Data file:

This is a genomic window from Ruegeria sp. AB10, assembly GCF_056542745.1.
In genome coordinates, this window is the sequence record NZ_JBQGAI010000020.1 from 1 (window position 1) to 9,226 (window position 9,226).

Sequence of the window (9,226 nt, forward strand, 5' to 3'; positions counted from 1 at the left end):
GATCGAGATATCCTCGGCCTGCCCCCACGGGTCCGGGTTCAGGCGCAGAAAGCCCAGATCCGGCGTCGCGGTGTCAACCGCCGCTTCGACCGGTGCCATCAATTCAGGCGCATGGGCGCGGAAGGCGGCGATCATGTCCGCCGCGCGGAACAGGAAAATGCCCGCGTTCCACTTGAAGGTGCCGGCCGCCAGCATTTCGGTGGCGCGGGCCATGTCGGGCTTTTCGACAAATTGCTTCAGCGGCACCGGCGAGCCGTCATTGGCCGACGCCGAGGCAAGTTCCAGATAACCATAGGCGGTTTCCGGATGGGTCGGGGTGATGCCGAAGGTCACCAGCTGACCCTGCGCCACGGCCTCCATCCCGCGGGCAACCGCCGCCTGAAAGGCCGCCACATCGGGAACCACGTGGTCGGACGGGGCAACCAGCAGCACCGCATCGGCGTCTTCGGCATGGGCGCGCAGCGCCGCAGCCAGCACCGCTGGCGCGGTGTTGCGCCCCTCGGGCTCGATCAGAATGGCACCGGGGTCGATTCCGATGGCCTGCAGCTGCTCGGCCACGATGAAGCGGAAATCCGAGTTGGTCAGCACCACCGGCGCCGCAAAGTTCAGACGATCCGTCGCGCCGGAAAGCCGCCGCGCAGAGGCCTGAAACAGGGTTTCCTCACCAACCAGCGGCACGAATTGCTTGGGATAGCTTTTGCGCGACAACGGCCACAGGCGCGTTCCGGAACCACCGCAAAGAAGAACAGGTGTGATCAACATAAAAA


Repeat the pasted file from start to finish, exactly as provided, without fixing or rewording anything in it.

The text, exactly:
This is a genomic window from Ruegeria sp. AB10, assembly GCF_056542745.1.
In genome coordinates, this window is the sequence record NZ_JBQGAI010000020.1 from 1 (window position 1) to 9,226 (window position 9,226).

Sequence of the window (9,226 nt, forward strand, 5' to 3'; positions counted from 1 at the left end):
GATCGAGATATCCTCGGCCTGCCCCCACGGGTCCGGGTTCAGGCGCAGAAAGCCCAGATCCGGCGTCGCGGTGTCAACCGCCGCTTCGACCGGTGCCATCAATTCAGGCGCATGGGCGCGGAAGGCGGCGATCATGTCCGCCGCGCGGAACAGGAAAATGCCCGCGTTCCACTTGAAGGTGCCGGCCGCCAGCATTTCGGTGGCGCGGGCCATGTCGGGCTTTTCGACAAATTGCTTCAGCGGCACCGGCGAGCCGTCATTGGCCGACGCCGAGGCAAGTTCCAGATAACCATAGGCGGTTTCCGGATGGGTCGGGGTGATGCCGAAGGTCACCAGCTGACCCTGCGCCACGGCCTCCATCCCGCGGGCAACCGCCGCCTGAAAGGCCGCCACATCGGGAACCACGTGGTCGGACGGGGCAACCAGCAGCACCGCATCGGCGTCTTCGGCATGGGCGCGCAGCGCCGCAGCCAGCACCGCTGGCGCGGTGTTGCGCCCCTCGGGCTCGATCAGAATGGCACCGGGGTCGATTCCGATGGCCTGCAGCTGCTCGGCCACGATGAAGCGGAAATCCGAGTTGGTCAGCACCACCGGCGCCGCAAAGTTCAGACGATCCGTCGCGCCGGAAAGCCGCCGCGCAGAGGCCTGAAACAGGGTTTCCTCACCAACCAGCGGCACGAATTGCTTGGGATAGCTTTTGCGCGACAACGGCCACAGGCGCGTTCCGGAACCACCGCAAAGAAGAACAGGTGTGATCAACATAAAAA